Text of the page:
Sunday, December 11, 2022

Poetry and espionage …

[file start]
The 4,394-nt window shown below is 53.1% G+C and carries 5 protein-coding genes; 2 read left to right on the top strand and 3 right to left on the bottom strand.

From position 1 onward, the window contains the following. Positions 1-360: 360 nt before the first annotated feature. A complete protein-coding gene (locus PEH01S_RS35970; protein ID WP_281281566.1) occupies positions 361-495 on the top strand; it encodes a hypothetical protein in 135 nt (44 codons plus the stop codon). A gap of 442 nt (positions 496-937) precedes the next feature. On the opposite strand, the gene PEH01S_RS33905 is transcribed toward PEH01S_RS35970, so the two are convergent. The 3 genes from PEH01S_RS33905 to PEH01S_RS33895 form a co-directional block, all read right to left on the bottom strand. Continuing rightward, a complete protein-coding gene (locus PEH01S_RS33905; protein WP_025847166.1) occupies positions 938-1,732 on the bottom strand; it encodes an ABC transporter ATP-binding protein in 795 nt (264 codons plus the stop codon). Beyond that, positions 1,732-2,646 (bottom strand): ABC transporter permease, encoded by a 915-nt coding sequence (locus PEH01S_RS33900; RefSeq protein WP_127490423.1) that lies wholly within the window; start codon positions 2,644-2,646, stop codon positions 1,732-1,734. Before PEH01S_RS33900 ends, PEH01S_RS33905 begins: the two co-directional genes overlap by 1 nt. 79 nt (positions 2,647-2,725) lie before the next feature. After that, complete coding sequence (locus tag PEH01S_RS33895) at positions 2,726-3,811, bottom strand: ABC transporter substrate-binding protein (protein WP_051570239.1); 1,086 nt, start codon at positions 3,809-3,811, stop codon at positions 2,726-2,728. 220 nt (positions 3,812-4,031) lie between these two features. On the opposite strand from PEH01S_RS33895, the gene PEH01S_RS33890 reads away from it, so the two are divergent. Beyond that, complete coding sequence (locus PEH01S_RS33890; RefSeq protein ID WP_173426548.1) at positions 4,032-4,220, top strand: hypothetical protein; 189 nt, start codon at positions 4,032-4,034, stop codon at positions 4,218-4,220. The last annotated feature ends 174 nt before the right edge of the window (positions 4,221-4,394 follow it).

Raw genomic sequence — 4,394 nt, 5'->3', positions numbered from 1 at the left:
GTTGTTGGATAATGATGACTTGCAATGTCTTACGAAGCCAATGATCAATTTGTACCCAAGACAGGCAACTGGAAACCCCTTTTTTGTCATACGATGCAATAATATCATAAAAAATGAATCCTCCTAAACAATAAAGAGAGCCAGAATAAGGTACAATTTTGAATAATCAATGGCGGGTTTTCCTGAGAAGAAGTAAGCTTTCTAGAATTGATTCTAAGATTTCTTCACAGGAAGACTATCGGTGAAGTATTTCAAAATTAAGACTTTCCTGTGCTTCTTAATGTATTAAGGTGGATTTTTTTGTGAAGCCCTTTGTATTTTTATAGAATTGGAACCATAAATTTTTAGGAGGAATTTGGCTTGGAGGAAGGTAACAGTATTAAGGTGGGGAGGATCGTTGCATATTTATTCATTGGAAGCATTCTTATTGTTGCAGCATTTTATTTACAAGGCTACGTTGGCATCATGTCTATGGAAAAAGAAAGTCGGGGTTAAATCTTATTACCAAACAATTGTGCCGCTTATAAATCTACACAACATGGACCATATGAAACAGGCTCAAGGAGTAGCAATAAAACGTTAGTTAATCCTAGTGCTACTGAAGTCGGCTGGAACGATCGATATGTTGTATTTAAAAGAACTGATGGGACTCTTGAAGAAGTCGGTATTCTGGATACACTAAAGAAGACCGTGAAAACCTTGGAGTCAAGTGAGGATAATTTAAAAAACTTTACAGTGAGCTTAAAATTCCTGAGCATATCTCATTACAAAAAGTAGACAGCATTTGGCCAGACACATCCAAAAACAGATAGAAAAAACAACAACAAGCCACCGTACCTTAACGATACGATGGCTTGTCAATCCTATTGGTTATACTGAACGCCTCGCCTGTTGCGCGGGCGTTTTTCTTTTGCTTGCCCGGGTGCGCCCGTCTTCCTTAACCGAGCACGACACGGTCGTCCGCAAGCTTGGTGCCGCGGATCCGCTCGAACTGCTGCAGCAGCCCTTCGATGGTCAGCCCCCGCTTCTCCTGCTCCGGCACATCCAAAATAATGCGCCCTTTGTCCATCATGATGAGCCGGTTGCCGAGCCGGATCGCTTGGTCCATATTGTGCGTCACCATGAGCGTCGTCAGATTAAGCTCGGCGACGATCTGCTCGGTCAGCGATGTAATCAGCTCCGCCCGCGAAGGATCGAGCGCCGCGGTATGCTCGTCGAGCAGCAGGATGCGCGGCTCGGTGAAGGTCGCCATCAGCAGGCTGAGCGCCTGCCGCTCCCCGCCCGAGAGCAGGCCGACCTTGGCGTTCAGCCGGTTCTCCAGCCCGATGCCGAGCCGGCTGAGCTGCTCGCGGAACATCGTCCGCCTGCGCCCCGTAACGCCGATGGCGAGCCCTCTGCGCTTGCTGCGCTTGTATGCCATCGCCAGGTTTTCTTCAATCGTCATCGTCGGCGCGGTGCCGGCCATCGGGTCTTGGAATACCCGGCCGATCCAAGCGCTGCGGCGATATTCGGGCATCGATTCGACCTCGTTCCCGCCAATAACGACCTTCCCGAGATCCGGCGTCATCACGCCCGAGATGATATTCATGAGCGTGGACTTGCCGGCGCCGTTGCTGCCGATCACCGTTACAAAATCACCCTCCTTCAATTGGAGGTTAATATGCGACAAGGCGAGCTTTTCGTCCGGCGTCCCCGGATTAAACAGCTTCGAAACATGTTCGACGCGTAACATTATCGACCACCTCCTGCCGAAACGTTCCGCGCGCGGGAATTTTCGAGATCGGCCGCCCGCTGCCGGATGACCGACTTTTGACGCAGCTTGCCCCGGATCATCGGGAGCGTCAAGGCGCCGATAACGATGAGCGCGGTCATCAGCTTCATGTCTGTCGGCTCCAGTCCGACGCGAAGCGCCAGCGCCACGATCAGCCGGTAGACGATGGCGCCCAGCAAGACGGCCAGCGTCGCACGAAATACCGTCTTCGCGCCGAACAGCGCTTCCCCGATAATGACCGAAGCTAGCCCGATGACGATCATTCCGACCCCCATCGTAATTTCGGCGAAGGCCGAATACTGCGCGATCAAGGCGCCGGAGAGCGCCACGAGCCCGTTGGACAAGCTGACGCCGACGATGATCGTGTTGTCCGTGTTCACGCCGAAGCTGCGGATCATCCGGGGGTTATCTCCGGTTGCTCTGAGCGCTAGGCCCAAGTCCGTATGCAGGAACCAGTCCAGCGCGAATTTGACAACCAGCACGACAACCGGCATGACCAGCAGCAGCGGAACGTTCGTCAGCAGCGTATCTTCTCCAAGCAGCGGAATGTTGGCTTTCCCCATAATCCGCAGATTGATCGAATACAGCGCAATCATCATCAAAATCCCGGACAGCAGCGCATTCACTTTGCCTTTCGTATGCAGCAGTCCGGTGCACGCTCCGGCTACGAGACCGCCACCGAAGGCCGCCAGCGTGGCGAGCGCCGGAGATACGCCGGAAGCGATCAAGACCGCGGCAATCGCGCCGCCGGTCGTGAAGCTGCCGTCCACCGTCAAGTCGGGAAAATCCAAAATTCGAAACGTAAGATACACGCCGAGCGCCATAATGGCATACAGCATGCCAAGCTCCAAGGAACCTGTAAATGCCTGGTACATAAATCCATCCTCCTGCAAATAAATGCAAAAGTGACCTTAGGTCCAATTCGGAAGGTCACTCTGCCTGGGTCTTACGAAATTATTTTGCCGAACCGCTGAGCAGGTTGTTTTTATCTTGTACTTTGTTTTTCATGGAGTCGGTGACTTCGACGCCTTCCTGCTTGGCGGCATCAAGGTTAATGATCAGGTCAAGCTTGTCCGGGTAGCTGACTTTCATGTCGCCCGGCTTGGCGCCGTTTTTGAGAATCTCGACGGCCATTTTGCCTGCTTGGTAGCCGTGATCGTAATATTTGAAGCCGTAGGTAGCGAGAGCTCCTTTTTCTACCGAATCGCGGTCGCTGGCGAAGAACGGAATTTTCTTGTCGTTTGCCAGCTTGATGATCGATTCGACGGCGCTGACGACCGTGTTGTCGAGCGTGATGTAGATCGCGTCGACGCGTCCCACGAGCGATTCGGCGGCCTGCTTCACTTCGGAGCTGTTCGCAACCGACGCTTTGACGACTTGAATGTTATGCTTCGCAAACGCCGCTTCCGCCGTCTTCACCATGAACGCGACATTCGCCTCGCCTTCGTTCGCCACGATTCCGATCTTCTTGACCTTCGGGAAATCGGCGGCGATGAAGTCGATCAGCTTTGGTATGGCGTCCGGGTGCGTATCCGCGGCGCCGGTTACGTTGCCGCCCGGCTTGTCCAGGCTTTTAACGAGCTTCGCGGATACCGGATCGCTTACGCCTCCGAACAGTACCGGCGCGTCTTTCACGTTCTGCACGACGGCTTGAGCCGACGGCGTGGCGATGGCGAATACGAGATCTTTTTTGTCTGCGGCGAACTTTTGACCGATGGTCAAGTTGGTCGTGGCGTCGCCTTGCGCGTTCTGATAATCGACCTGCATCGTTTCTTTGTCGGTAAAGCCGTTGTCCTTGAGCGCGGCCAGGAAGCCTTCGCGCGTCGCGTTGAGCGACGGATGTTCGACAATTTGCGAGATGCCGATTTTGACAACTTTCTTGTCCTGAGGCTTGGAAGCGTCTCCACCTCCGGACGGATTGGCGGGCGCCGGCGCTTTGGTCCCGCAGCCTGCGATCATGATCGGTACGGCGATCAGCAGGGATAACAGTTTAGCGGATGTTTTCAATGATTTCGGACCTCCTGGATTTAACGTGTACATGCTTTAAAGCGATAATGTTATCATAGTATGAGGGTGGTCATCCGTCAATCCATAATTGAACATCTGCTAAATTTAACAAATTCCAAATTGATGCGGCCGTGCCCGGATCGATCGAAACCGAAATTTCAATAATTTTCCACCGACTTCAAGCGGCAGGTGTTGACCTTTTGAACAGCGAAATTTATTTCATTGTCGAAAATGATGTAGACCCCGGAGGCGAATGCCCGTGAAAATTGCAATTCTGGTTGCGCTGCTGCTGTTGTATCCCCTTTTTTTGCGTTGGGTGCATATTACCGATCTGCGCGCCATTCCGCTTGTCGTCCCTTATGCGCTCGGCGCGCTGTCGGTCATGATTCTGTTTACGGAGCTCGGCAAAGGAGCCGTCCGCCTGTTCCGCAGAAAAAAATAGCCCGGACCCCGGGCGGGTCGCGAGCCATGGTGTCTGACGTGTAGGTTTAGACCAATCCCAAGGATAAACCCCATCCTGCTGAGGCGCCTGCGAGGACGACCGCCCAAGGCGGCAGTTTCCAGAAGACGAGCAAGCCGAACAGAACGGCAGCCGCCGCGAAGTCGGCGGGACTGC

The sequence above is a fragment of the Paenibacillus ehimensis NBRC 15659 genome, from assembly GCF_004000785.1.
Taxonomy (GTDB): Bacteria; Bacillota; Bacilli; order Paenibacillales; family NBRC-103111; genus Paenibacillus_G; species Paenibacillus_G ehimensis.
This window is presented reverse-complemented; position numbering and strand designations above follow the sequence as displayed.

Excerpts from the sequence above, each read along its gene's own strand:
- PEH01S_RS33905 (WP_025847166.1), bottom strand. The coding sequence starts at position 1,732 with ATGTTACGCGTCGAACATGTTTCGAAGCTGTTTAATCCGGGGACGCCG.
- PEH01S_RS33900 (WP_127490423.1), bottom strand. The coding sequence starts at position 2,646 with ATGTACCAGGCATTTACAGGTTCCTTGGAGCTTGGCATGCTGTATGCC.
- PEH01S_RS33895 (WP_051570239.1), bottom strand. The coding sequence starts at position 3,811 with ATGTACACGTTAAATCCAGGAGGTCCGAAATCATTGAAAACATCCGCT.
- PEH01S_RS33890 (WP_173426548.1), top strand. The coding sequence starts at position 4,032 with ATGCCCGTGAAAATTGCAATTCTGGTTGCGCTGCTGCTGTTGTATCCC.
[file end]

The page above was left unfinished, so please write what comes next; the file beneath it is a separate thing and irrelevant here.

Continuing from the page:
As Coleridge would put it, they’d snapped the “squeaking baby-trumpet of Sedition.” Still, Nicolson makes the case that, insofar as poetry can pursue political ends by other means, “Wordsworth and Coleridge were moving faster and further than the most famous radical in England,” John Thelwall. For though their activist friend experienced “failed encounters between the champion of the poor and the poor themselves,” the Somerset poets “were wanting to understand them as people,” not “as a political problem.”

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